--> Abstract: Ethiopian Red Sea Petroleum Geology and Regional Geophysical Evaluation, by A. Assefa, K. Tadesse, T. Worku, and E. G. Tsadik; #91007 (1991)

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Ethiopian Red Sea Petroleum Geology and Regional Geophysical Evaluation

ASSEFA, A., K. TADESSE, T. WORKU, and E. G. TSADIK, Ethiopian Institute of Geological Surveys, Addis Ababa, Ethiopia

The World Bank-executed Red Sea/Gulf of Aden Regional Hydrocarbon Study Project was organized to synthesize data on the Red Sea and Gulf of Aden basins. The primary objectives were to encourage increased hydrocarbon exploration activity within the project area by applying recent exploration techniques basin wide, and to train national geoscientists in exploration techniques. The study was carried out by task forces for each participating country, working in Cairo under the supervision of World Bank technical personnel. In addition, biostratigraphic, paleoenvironmental, and lithostratigraphic

analyses by Robertson Group and geochemical studies by BEICIP were carried out on well cuttings and core samples.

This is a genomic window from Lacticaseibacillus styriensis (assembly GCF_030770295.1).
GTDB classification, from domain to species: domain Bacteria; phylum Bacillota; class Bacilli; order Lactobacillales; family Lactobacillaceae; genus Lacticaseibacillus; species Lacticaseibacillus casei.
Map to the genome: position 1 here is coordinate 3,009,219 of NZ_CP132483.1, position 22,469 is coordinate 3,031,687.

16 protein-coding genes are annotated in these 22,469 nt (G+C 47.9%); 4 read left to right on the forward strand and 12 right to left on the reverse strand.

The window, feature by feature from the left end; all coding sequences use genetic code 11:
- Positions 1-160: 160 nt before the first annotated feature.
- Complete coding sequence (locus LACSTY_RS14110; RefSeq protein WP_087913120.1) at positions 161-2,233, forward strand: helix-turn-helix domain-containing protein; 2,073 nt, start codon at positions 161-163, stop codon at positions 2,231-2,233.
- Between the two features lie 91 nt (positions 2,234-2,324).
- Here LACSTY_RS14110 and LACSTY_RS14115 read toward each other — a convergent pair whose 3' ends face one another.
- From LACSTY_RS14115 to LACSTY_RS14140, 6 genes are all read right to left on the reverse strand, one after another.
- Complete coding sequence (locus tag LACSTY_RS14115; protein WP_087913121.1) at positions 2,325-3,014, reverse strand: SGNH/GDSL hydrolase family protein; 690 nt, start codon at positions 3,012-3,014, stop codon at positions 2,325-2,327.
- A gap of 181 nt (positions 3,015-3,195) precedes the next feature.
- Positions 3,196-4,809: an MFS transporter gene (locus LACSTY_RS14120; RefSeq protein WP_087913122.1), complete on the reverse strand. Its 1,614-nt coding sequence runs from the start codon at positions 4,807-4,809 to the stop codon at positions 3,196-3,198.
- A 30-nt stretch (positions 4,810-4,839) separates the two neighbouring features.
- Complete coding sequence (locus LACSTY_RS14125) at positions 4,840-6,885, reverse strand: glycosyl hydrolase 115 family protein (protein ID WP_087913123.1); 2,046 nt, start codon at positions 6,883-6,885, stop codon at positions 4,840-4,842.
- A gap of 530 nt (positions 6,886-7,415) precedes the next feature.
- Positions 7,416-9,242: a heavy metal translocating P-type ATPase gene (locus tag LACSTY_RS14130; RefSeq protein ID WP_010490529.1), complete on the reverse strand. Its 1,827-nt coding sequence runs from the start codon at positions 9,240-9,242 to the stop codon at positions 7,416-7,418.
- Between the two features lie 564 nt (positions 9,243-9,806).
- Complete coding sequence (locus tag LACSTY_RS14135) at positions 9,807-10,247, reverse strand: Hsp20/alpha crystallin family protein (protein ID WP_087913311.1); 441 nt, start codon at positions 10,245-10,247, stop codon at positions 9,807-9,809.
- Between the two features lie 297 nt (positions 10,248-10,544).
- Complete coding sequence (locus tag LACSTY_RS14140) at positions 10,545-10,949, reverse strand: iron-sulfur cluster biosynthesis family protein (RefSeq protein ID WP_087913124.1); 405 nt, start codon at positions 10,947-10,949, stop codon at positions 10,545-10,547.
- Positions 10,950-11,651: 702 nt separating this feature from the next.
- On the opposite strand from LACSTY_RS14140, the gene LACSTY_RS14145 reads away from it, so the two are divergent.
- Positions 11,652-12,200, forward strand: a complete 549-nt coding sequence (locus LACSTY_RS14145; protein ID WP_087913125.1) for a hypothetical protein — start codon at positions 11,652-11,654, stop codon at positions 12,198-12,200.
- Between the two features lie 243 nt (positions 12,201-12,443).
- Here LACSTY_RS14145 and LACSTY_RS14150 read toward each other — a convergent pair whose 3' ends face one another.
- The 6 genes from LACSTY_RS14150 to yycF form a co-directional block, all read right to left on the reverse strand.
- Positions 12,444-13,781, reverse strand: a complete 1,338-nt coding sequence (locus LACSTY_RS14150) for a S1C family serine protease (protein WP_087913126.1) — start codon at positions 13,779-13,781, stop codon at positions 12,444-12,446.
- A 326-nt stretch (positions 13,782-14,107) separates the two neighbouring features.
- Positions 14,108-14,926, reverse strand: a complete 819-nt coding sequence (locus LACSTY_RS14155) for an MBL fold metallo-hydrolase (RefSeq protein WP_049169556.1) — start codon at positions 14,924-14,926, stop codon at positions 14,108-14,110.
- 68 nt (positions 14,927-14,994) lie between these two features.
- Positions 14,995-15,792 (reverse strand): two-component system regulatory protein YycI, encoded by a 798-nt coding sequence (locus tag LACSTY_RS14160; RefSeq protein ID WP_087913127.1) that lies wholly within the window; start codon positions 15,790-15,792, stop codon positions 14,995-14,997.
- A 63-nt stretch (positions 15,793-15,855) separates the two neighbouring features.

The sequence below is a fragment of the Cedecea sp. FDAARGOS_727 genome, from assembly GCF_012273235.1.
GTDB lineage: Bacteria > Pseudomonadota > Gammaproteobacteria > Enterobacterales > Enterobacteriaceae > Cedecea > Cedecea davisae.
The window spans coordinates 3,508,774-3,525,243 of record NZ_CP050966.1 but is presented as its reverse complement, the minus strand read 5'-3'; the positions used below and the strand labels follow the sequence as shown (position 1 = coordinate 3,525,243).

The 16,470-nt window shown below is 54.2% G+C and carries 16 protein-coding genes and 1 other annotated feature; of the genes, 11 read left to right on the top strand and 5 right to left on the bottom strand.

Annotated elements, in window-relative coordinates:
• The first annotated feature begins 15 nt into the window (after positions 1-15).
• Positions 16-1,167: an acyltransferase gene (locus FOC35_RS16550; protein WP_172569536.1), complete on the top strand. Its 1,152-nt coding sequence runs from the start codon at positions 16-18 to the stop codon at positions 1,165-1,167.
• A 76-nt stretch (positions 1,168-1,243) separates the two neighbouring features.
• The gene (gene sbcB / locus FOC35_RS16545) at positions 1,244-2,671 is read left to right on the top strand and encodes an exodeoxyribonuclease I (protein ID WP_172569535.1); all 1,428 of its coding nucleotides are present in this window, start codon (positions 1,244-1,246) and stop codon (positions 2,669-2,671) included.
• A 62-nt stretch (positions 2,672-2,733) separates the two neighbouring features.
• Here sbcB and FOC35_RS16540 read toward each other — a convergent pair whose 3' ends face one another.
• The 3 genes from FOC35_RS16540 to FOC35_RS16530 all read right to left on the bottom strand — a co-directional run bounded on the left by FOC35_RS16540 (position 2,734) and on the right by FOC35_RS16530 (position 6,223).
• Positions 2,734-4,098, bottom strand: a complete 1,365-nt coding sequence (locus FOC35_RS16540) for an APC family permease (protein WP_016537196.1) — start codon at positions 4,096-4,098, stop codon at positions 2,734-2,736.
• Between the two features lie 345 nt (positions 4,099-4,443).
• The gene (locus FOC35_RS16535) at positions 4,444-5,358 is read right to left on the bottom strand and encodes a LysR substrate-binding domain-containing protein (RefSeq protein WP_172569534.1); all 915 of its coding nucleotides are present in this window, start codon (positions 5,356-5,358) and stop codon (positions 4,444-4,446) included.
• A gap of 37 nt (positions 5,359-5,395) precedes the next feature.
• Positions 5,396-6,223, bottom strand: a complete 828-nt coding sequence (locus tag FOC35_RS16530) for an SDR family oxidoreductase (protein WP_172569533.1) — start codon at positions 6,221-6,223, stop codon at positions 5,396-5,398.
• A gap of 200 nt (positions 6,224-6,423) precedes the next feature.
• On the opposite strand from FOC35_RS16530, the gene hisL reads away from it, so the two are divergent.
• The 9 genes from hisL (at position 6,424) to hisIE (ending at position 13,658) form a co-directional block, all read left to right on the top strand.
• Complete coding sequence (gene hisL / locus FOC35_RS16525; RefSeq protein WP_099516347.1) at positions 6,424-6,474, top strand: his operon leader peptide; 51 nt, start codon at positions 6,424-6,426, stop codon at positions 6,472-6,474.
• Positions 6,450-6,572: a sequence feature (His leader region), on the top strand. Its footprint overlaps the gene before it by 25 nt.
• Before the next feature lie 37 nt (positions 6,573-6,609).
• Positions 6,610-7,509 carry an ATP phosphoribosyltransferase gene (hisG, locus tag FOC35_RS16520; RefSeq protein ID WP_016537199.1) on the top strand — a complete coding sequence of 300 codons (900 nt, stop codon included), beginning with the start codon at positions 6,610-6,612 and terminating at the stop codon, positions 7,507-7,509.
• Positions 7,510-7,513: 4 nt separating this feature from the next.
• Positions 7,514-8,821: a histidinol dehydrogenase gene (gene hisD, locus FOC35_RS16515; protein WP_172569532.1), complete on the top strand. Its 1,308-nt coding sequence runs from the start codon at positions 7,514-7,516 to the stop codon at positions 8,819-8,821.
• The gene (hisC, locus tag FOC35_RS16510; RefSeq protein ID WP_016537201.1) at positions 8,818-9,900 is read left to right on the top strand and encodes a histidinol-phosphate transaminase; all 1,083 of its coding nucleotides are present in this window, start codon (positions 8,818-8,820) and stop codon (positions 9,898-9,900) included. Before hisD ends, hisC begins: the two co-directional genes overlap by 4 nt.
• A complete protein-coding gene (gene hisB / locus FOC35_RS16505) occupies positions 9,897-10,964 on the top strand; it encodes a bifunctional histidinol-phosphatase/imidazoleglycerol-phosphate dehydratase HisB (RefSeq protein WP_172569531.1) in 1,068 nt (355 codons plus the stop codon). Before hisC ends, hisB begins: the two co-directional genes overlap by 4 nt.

The study of the Ethiopian Red Sea and Gulf of Aden was based on public-domain exploration data, published information, and data released by operating companies. These included reports, sections and wire line logs from eight wells, samples from seven wells for biostratigraphic analysis, and samples from five wells for geochemical analysis. Interpretation was carried out on 6600 line-km of seismic data selected from a grid of 29,710 line-km. Four horizons were identified on a regional basis, including the sea floor, top, and near base of Middle to Upper Miocene evaporites, and approximate acoustic basement. A bathymetric map, three structure-contour maps, and three interval isopach maps were prepared using digitized picks from the interpreted seismic. Examples of each of these interpre results will be on display.

The results show that the Ethiopian Red Sea is similar to the better known productive Gulf of Suez in some respects, including the overall tectonic evolution and the Miocene to Holocene stratigraphic sequence. Nevertheless, significant differences result from the location of the Ethiopian Red Sea in the transition zone to the Afar area. An important difference is the development of two major en echelon trends of rifting separated by a block with limited extension in the Danakil Alps. The resulting variations in sedimentary sequence, structural style, and geothermal gradient suggest that a favorable petroleum potential may be present locally in both pre-evaporite and post-evaporite objectives.


AAPG Search and Discovery Article #91007© 1991 AAPG International Conference, London, England, September 29-October 2, 1991 (2009)